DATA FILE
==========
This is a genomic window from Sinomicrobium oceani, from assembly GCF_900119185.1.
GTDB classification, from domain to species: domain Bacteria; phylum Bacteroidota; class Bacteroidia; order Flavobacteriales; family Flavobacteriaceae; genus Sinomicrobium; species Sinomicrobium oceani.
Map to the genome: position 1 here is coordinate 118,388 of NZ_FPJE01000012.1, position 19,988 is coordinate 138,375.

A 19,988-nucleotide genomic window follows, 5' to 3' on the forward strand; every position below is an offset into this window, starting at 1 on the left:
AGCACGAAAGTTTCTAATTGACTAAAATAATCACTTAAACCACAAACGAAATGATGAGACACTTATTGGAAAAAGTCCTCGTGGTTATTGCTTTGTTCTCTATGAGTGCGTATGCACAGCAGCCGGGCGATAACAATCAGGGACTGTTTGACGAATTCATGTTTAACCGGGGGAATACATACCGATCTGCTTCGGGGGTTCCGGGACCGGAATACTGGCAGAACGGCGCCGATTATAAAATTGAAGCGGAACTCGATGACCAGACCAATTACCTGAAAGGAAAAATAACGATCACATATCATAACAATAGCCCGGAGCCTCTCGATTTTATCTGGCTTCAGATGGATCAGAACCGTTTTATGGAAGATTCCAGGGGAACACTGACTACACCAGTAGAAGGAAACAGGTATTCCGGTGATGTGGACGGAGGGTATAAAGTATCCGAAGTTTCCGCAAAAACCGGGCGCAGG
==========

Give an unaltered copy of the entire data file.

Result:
This is a genomic window from Sinomicrobium oceani, from assembly GCF_900119185.1.
GTDB classification, from domain to species: domain Bacteria; phylum Bacteroidota; class Bacteroidia; order Flavobacteriales; family Flavobacteriaceae; genus Sinomicrobium; species Sinomicrobium oceani.
Map to the genome: position 1 here is coordinate 118,388 of NZ_FPJE01000012.1, position 19,988 is coordinate 138,375.

A 19,988-nucleotide genomic window follows, 5' to 3' on the forward strand; every position below is an offset into this window, starting at 1 on the left:
AGCACGAAAGTTTCTAATTGACTAAAATAATCACTTAAACCACAAACGAAATGATGAGACACTTATTGGAAAAAGTCCTCGTGGTTATTGCTTTGTTCTCTATGAGTGCGTATGCACAGCAGCCGGGCGATAACAATCAGGGACTGTTTGACGAATTCATGTTTAACCGGGGGAATACATACCGATCTGCTTCGGGGGTTCCGGGACCGGAATACTGGCAGAACGGCGCCGATTATAAAATTGAAGCGGAACTCGATGACCAGACCAATTACCTGAAAGGAAAAATAACGATCACATATCATAACAATAGCCCGGAGCCTCTCGATTTTATCTGGCTTCAGATGGATCAGAACCGTTTTATGGAAGATTCCAGGGGAACACTGACTACACCAGTAGAAGGAAACAGGTATTCCGGTGATGTGGACGGAGGGTATAAAGTATCCGAAGTTTCCGCAAAAACCGGGCGCAGG